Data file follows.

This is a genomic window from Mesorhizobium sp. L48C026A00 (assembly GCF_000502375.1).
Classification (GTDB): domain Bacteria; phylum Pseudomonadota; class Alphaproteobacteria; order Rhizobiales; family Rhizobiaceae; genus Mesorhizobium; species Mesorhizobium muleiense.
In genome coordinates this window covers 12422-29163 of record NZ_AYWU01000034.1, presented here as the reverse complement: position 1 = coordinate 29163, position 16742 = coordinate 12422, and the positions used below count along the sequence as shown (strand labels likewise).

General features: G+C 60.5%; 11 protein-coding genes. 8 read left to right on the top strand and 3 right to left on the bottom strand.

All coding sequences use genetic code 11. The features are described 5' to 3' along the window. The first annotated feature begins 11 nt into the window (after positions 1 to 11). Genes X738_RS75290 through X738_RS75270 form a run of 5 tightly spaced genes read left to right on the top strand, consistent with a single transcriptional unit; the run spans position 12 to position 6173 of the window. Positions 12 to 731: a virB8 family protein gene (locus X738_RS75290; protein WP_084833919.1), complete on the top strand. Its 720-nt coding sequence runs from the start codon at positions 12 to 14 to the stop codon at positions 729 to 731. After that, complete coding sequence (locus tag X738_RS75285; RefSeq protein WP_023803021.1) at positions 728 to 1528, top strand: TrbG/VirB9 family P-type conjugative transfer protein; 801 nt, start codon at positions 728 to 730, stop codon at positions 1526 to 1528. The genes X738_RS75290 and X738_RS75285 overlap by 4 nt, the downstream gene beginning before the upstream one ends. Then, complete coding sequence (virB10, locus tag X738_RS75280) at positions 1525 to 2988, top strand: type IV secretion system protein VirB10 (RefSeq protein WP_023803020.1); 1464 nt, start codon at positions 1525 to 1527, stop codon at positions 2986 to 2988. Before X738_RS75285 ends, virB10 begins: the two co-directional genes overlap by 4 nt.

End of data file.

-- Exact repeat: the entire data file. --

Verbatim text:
This is a genomic window from Mesorhizobium sp. L48C026A00 (assembly GCF_000502375.1).
Classification (GTDB): domain Bacteria; phylum Pseudomonadota; class Alphaproteobacteria; order Rhizobiales; family Rhizobiaceae; genus Mesorhizobium; species Mesorhizobium muleiense.
In genome coordinates this window covers 12422-29163 of record NZ_AYWU01000034.1, presented here as the reverse complement: position 1 = coordinate 29163, position 16742 = coordinate 12422, and the positions used below count along the sequence as shown (strand labels likewise).

General features: G+C 60.5%; 11 protein-coding genes. 8 read left to right on the top strand and 3 right to left on the bottom strand.

All coding sequences use genetic code 11. The features are described 5' to 3' along the window. The first annotated feature begins 11 nt into the window (after positions 1 to 11). Genes X738_RS75290 through X738_RS75270 form a run of 5 tightly spaced genes read left to right on the top strand, consistent with a single transcriptional unit; the run spans position 12 to position 6173 of the window. Positions 12 to 731: a virB8 family protein gene (locus X738_RS75290; protein WP_084833919.1), complete on the top strand. Its 720-nt coding sequence runs from the start codon at positions 12 to 14 to the stop codon at positions 729 to 731. After that, complete coding sequence (locus tag X738_RS75285; RefSeq protein WP_023803021.1) at positions 728 to 1528, top strand: TrbG/VirB9 family P-type conjugative transfer protein; 801 nt, start codon at positions 728 to 730, stop codon at positions 1526 to 1528. The genes X738_RS75290 and X738_RS75285 overlap by 4 nt, the downstream gene beginning before the upstream one ends. Then, complete coding sequence (virB10, locus tag X738_RS75280) at positions 1525 to 2988, top strand: type IV secretion system protein VirB10 (RefSeq protein WP_023803020.1); 1464 nt, start codon at positions 1525 to 1527, stop codon at positions 2986 to 2988. Before X738_RS75285 ends, virB10 begins: the two co-directional genes overlap by 4 nt.